Game Plan: Philly’s Queer Sports Teams Look Forward To Summer

Members of the Philadelphia Falcons Soccer Club

Last year, PGN spoke with our local LGBTQ sports teams to see what their seasons would look like during the COVID shutdown. The answer was less than promising: schedules changed, venues relocated, tournaments postponed, and some didn’t even have a season because of health safety during the pandemic. After all, team sports are best played live with an excited gathering of participants and fans, not via Zoom. 

Now that the COVID vaccines have proven effective and life is somewhat returning to normal, it’s time to play ball again, with teams of course following the City of Philadelphia’s guidelines regarding the virus. 

“Membership this year has returned strong as we started hosting pickup and putting Falcons teams together to participate in local soccer leagues,” said Karen Liao, president of the Falcons Soccer Club, “last year we really didn’t play any soccer.”

Her group instead improvised by playing “soccer tennis.” The Falcon’s played “tennis” using a soccer ball, a small net, and to keep with the rules of the game, refrained from using hands to serve the ball over the net. 

“This was easy to keep socially distanced and super fun! We also sold a trans awareness soccer jersey and donated the proceeds to Morris Home. This year we plan to fundraise with the Attic Youth Center.” 

Matt Forrest, commissioner of Stonewall Sports Philadelphia and has been with the group for five years, is excited to welcome back local athletes. Last year, online events such as trivia and yoga replaced live games, events, or meetings. 

“This year we were excited to come back in April hosting one day game events for kickball, volleyball, bocce as well as offering running and yoga. We were really excited to see the interest from our members and how quickly spots filled up.” 

To keep everyone safe and encourage vaccination, Forrest and Stonewall are “working with local organizations and businesses like the Mazzoni Center and the Tavern Group to spread the word to our members about opportunities to get vaccinated and ensure everyone has the information they need on how to do so.”

“We are excited to be back on the field,” Jennifer Brown of the City of Brotherly Love Softball League shared. “Our season started on April 19th and we have been playing every Sunday since then with the exception of one rainout. We will continue playing through the end of June and are even able to host our Memorial Day Weekend tournament, the Liberty Bell Classic, with teams from a few other cities.”

This stands in great contrast to last year’s softball season, which saw no games. However, one of the league’s teams, Triple Play, did venture out to a tournament in Tampa, FL. For Philly’s queer softball “fanatics” (pun intended). Brown was happy to share the team placed second. The organization has reduced player fees this year to help players who may be struggling financially due to the pandemic shutdown. While they as of yet have not selected honorable causes this year, they plan to look at any remaining funds post-season to see what they may be able to donate.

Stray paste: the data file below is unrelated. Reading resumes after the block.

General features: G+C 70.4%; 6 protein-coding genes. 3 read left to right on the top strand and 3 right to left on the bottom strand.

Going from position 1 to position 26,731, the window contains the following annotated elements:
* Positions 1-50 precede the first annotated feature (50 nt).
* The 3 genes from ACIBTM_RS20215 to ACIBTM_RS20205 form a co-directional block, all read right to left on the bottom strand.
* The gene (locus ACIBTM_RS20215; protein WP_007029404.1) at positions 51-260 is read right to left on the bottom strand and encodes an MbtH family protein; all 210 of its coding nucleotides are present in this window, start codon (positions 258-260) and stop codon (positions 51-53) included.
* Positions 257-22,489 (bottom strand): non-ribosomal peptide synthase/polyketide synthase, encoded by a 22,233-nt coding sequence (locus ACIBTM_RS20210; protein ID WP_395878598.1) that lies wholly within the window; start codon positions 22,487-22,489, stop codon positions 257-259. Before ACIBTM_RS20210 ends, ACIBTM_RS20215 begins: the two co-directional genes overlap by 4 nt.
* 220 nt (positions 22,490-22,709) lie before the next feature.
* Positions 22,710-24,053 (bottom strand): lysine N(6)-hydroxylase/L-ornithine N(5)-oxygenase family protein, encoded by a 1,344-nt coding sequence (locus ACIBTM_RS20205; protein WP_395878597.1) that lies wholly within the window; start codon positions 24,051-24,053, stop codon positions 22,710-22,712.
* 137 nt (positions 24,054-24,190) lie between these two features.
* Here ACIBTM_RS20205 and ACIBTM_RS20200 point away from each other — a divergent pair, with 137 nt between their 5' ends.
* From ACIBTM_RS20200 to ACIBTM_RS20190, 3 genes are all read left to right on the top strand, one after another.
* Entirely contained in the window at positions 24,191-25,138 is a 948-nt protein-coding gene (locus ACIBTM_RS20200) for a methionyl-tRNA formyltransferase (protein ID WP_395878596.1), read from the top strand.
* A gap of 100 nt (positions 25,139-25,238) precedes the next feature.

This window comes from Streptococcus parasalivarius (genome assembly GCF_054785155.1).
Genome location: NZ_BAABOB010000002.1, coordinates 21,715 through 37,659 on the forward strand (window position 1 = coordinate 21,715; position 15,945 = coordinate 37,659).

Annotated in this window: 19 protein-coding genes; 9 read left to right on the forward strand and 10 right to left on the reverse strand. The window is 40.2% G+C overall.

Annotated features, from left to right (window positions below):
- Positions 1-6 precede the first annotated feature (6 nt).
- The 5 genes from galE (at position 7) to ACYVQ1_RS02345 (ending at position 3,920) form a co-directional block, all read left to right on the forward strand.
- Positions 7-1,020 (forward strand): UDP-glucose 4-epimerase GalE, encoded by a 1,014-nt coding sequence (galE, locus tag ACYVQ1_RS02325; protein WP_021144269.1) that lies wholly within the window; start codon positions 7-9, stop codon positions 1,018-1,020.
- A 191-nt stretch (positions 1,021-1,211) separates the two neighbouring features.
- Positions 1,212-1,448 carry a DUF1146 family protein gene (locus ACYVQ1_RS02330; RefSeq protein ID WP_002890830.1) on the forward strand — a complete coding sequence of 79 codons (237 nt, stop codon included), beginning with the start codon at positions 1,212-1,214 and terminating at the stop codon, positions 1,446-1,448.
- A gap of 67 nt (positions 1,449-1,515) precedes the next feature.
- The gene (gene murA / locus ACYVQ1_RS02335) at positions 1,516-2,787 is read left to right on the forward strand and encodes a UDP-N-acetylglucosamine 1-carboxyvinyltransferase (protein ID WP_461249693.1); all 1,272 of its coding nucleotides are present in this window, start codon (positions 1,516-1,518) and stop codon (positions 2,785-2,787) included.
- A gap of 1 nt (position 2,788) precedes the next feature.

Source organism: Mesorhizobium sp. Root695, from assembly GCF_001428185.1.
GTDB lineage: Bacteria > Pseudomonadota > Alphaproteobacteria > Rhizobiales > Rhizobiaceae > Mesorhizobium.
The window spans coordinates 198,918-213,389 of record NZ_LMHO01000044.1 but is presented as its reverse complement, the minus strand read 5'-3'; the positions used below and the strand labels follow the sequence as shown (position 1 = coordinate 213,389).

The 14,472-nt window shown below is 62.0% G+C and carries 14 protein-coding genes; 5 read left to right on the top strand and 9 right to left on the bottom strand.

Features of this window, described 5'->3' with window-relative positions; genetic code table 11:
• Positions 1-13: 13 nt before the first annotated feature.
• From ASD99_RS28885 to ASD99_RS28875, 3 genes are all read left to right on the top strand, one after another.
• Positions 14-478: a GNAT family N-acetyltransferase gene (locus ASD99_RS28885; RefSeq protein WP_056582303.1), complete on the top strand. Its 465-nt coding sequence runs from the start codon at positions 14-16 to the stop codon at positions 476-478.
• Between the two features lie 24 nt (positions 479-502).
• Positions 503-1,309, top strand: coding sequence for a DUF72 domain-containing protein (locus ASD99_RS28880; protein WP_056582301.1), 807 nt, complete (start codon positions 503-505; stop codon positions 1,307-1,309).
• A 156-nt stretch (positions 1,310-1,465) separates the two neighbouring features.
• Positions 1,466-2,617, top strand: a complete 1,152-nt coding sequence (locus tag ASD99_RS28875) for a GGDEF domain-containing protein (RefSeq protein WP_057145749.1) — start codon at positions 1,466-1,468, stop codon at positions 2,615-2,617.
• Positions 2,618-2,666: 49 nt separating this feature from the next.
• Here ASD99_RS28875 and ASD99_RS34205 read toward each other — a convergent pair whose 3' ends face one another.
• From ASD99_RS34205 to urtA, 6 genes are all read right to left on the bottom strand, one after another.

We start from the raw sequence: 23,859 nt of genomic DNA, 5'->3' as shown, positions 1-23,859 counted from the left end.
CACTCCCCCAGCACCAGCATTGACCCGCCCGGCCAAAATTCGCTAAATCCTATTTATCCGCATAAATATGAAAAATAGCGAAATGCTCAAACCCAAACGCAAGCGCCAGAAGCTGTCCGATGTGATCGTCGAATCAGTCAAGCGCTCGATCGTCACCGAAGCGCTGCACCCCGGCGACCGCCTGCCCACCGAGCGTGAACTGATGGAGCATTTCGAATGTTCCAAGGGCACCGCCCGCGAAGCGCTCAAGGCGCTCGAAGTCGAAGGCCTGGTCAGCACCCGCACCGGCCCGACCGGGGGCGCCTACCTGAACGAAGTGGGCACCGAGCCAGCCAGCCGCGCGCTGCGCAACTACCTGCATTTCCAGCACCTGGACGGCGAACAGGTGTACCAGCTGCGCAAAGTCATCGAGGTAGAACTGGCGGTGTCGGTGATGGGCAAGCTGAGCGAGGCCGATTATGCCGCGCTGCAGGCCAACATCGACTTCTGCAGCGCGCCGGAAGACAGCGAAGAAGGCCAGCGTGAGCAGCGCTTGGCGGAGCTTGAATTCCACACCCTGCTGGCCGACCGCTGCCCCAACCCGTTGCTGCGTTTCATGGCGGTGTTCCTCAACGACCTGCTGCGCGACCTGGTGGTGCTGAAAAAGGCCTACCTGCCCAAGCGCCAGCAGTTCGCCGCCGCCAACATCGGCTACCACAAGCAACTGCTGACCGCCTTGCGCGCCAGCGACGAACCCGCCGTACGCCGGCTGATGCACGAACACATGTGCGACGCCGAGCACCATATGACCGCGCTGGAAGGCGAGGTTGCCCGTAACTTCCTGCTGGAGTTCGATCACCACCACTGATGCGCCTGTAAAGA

“We did create an internal scholarship program that allows our players to donate to a scholarship fund for players who cannot afford their fees,” Brown said, adding that “we received a lot of donations that not only helped players this year, but will help us continue to offer scholarships to players in need next year.” 

So far there is no schedule, but Brown wants readers to come out to games on Sunday, which take place from 9AM to 4PM. Those interested can visit their Facebook page for locations. 

For the Philadelphia Gryphons, Philly’s chapter of the International Gay Rugby Association, normalcy will begin this year. Yet, things won’t be completely back to normal until the 2022 season. 

“We not only missed out on our competition with local teams but also any chance of seeing our fellow IGR teams in the Northeast Region,” stated Andy Kinney who serves as Philadelphia Gryphons president. “Going into the 2020 season we were preparing for the Bingham Cup, which is an international gay rugby tournament held every two years, and was to be held August of 2020 in Ottawa and were not surprised, but disappointed, that it was postponed for the next two-year cycle in 2022.” 

But Kinney, and other leaders of LGBTQ amateur sports realize this precaution was for the best. “Everything that has been postponed or canceled has been done with the best intentions of everyone involved and with the direction and guidance of local and national government precautions.”

Throughout the year, Kinney and his club have had a variety of outlets to keep themselves united despite social distancing and the like. And, not just virtual get-togethers such as Zoom happy hours, although such events were part of keeping up morale. Kinney reports they had a successful virtual food drive with Philabundance. They worked with other clubs to provide toys for Toys for Tots at a local children’s hospital. They worked with a local charter school to help with their community garden project, a children’s coat drive, and helped their back-to-school program as they returned from COVID virtual learning. 

And, yes: there will be rugby games, although the season is not going to be traditional. The Gryphons hope to participate in small friendly matches with other International Gay Rugby teams from nearby Baltimore and D.C. area. 

“Dates are to be determined but will be sometime in June,” Kinney said, before echoing what all local players must be feeling this year. “Many of us simply want to get back out there, dust off the cobwebs and play the game that we all love.”

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